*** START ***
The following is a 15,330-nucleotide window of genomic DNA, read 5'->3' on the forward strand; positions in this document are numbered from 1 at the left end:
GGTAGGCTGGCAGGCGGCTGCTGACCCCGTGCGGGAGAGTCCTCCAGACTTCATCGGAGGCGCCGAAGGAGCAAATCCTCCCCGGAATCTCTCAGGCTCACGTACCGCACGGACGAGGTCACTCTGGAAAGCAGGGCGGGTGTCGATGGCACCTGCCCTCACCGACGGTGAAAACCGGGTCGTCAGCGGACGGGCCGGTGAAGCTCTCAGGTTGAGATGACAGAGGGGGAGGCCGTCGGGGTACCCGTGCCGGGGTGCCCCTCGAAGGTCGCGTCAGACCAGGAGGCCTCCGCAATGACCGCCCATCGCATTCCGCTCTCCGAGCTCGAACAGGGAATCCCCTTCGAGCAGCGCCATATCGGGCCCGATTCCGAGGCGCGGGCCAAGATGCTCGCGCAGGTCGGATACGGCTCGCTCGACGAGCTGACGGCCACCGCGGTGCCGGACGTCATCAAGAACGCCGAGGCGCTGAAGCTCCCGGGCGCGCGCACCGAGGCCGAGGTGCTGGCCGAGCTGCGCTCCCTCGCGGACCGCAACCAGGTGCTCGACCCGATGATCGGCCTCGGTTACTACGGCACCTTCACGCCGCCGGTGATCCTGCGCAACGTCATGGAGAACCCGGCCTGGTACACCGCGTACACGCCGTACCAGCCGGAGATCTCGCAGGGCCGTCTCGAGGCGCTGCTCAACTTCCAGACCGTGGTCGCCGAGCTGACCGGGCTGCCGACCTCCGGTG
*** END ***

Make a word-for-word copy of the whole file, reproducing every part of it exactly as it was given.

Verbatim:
The following is a 15,330-nucleotide window of genomic DNA, read 5'->3' on the forward strand; positions in this document are numbered from 1 at the left end:
GGTAGGCTGGCAGGCGGCTGCTGACCCCGTGCGGGAGAGTCCTCCAGACTTCATCGGAGGCGCCGAAGGAGCAAATCCTCCCCGGAATCTCTCAGGCTCACGTACCGCACGGACGAGGTCACTCTGGAAAGCAGGGCGGGTGTCGATGGCACCTGCCCTCACCGACGGTGAAAACCGGGTCGTCAGCGGACGGGCCGGTGAAGCTCTCAGGTTGAGATGACAGAGGGGGAGGCCGTCGGGGTACCCGTGCCGGGGTGCCCCTCGAAGGTCGCGTCAGACCAGGAGGCCTCCGCAATGACCGCCCATCGCATTCCGCTCTCCGAGCTCGAACAGGGAATCCCCTTCGAGCAGCGCCATATCGGGCCCGATTCCGAGGCGCGGGCCAAGATGCTCGCGCAGGTCGGATACGGCTCGCTCGACGAGCTGACGGCCACCGCGGTGCCGGACGTCATCAAGAACGCCGAGGCGCTGAAGCTCCCGGGCGCGCGCACCGAGGCCGAGGTGCTGGCCGAGCTGCGCTCCCTCGCGGACCGCAACCAGGTGCTCGACCCGATGATCGGCCTCGGTTACTACGGCACCTTCACGCCGCCGGTGATCCTGCGCAACGTCATGGAGAACCCGGCCTGGTACACCGCGTACACGCCGTACCAGCCGGAGATCTCGCAGGGCCGTCTCGAGGCGCTGCTCAACTTCCAGACCGTGGTCGCCGAGCTGACCGGGCTGCCGACCTCCGGTG